January 6, 2022
Last Sunday we saw Jesus, Who remains in Jerusalem in the Temple, seeking the source of that relationship that gives Him life, that prior relationship from which He knows he has been begotten. Today we see another search, that of the Magi, who set out from the East and come to Jerusalem, guided by a star (Mt 2:1-12).
The Magi, above all, seek the meaning of what they see, look for what lies behind things, what is the cause of what attracts them.
They saw a natural phenomenon, in the sky, something new, different from the usual, something that has intrigued them; a sign that spoke to them of something great and beautiful that happened, and this set them on their way. They ask themselves: where does this star want to take us? What does it mean?
It is, after all, the same question of Mary in the presence of the angel, when “she wondered what this greeting meant” (Lk 1:29): Mary asks what’s the meaning, what horizon does this event open up, where will this door lead that opens up before her?
There is, in the heart of man, this desire for beauty, for life, for something that breaks the cloak of monotony, that lifts the veil which covers the face, that restores us to our dignity and vocation. Something that sets off and supports in the struggle of the way, that helps in seeking and finding the goal that takes us beyond ourselves.
Having seen a sign, the Magi set out: but the sign was in the sky, and it was for everyone, while only they set off on the way. What makes the difference and what allows one to start a journey is the ability to see it, to welcome it. It is possessing a view capable of understanding the reality like a sign that refers to something else. One owns this view only if one has a desire in the heart; fundamentally, just if one loves.
It doesn’t matter how far away one is: one can even be near, or very near, and never get to see where the sign that appeared to you takes you.
Like Herod, for whom the reality is mute and insignificant, if not threatening: he, himself, will make sure to silence it, because no one can hear nor see any other king, except Herod, himself. When one is unable to lose something, one does not set out but remains entrenched in defending one’s privileges, one’s small powers.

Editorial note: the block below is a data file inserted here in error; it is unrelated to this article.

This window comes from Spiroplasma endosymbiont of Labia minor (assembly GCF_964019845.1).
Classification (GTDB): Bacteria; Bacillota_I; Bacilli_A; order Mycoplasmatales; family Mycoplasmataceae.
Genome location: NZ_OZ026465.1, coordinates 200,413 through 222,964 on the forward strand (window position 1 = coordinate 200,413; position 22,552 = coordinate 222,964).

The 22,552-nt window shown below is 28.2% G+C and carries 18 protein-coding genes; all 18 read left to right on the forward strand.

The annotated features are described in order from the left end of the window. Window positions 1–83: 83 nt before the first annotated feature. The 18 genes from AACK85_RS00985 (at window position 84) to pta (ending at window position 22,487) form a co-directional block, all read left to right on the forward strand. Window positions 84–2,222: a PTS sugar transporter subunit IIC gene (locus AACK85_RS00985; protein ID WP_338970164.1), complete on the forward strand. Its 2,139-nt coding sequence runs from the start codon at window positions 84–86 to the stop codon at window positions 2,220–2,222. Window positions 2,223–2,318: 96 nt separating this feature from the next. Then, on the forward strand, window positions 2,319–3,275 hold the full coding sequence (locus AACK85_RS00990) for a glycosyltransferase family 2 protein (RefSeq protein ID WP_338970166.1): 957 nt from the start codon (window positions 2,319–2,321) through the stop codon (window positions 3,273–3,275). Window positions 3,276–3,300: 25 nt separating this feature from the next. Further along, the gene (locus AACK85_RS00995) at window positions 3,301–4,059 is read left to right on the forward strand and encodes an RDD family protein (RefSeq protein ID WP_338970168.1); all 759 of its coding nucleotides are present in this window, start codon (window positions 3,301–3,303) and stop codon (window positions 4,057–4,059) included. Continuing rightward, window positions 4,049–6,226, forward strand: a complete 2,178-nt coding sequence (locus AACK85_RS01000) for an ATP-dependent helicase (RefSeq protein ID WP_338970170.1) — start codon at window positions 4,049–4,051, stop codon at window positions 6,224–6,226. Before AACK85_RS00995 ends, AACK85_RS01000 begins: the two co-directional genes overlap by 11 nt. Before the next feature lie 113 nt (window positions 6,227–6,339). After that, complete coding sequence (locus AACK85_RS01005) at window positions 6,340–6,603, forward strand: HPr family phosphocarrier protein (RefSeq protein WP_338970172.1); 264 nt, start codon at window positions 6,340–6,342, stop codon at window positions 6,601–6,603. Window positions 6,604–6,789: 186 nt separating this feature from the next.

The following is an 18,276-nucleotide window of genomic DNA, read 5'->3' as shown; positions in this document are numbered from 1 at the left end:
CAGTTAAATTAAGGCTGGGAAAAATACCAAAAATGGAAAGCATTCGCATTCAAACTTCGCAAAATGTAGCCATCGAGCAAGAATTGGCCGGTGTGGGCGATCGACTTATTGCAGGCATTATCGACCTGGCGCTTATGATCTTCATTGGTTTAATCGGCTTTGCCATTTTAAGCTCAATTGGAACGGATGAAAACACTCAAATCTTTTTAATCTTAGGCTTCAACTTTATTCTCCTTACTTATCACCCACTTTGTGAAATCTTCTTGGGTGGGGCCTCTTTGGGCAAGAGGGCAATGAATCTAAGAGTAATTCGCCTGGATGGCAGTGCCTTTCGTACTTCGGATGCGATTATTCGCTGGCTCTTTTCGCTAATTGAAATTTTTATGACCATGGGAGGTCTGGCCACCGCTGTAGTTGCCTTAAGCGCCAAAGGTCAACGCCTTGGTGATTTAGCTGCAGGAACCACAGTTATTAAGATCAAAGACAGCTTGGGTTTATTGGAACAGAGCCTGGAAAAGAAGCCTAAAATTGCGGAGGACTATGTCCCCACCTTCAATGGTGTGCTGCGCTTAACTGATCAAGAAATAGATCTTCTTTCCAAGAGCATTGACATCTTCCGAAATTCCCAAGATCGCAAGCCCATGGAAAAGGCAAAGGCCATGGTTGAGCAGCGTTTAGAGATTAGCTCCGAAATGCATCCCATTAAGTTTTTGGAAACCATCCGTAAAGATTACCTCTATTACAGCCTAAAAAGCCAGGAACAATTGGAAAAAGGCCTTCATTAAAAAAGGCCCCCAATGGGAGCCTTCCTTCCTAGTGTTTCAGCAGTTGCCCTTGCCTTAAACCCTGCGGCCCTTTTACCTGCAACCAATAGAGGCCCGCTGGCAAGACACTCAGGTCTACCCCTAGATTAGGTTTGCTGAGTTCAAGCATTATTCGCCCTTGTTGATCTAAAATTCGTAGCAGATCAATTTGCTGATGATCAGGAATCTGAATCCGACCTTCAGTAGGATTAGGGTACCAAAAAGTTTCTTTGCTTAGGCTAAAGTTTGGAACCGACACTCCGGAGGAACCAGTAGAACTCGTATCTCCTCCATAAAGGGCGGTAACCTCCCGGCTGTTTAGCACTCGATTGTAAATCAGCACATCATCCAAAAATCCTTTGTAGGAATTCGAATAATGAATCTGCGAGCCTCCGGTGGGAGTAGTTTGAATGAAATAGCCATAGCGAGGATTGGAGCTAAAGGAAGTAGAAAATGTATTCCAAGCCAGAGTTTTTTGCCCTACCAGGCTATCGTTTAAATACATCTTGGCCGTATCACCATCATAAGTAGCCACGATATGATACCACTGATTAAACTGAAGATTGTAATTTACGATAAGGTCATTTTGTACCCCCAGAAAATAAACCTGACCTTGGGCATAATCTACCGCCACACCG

That does not mean that signs which God places on our way may not be a source of disturbance: Matthew says that all Jerusalem was disturbed (Mt 2:3), and the evangelist says the same about Mary, throughout the Annunciation.
What makes the difference between these two disturbances? The difference is in listening to the Word; it is in allowing the Word to penetrate even in one’s anxiety: Mary listens to a word that tells her not to be afraid, and she opens herself to the gift. Not Herod: even he seeks the Word, but not to listen, not to allow himself to be enlightened, but instead to pursue his projects of power, which later lead to death. He does not seek the meaning of what he hears; he does not look for the One who is behind the event.
The Magi, instead, illumined by the star and the Word, finally find. They find the One before whom they prostrate themselves, the One who is worthy to be adored (Mt 2:11).
And since we prostrate just before God and adore Him alone, the Magi sense that God is all meaning in that Child, that the Child is the sign, the presence of God in history. They understand that He is behind everything.
Epiphany is the feast of signs, those by which God manifests Himself in history. And the sign, par excellence, is Jesus Himself. It is He alone Who can draw us from our remoteness, to set us out on the way, to disturb us, to save us.
It is a sign before which we prostrate ourselves, or make a gesture of reverence and love, a gesture of profound recognition, a gesture proper to those who have found the origin, the meaning of life.
For this reason, the journey of the Magi is the way of every person, or perhaps it is the way that leads us to become truly human.